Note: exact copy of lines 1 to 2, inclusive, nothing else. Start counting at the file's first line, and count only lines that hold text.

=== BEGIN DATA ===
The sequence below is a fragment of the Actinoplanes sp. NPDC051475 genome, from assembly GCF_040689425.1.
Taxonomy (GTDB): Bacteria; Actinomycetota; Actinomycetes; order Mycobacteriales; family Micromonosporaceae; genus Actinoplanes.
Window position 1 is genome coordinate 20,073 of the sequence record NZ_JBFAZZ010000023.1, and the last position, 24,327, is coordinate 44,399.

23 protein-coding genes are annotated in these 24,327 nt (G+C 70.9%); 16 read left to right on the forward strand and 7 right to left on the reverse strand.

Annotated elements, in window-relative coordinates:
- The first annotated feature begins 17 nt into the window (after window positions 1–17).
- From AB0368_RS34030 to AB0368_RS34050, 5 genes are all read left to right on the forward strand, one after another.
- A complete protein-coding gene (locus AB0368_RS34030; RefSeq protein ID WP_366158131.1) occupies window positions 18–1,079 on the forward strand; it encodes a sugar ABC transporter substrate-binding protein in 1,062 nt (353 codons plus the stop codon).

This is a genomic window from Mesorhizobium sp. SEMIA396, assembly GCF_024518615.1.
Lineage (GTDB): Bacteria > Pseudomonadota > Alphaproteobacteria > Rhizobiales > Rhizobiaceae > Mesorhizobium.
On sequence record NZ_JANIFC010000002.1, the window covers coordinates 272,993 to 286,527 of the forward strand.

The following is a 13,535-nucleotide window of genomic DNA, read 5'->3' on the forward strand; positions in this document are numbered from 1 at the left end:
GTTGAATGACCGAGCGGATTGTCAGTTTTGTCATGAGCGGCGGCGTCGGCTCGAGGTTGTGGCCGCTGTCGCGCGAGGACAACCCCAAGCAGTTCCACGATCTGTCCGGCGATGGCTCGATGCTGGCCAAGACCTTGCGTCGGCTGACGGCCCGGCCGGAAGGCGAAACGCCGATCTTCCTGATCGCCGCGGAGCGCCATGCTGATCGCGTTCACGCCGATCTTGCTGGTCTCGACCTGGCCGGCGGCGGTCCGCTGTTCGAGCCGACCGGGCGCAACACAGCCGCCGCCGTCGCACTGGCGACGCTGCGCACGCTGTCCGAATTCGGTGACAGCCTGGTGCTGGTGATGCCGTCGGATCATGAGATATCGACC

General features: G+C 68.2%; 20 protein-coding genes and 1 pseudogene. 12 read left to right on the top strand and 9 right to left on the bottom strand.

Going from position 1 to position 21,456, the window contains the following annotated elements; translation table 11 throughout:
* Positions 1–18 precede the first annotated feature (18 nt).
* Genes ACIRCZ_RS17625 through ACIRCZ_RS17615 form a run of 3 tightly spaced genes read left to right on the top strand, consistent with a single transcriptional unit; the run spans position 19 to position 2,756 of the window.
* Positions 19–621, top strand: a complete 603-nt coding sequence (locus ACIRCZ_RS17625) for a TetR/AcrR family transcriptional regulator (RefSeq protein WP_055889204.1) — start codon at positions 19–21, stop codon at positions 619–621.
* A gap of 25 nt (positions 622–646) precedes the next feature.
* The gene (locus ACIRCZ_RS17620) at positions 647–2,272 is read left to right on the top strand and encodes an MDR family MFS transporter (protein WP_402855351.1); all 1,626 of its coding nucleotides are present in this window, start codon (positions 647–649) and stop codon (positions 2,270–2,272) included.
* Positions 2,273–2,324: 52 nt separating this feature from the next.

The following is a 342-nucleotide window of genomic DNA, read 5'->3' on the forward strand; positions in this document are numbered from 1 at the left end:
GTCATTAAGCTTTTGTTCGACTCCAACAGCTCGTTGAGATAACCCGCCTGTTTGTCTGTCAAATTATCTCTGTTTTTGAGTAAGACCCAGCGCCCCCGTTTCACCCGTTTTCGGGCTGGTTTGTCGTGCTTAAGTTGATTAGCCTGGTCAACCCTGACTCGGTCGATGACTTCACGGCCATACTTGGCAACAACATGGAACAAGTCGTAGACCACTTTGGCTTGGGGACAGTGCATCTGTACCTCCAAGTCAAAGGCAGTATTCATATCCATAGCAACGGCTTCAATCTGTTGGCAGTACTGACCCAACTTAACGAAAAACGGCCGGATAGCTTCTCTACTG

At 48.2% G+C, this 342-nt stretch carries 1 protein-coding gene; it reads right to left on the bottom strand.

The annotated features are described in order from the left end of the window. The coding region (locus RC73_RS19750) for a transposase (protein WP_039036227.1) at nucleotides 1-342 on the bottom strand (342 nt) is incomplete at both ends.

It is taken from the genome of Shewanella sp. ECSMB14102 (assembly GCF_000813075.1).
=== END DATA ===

The sequence below is a fragment of the Actinoplanes sp. NPDC051475 genome, from assembly GCF_040689425.1.
Taxonomy (GTDB): Bacteria; Actinomycetota; Actinomycetes; order Mycobacteriales; family Micromonosporaceae; genus Actinoplanes.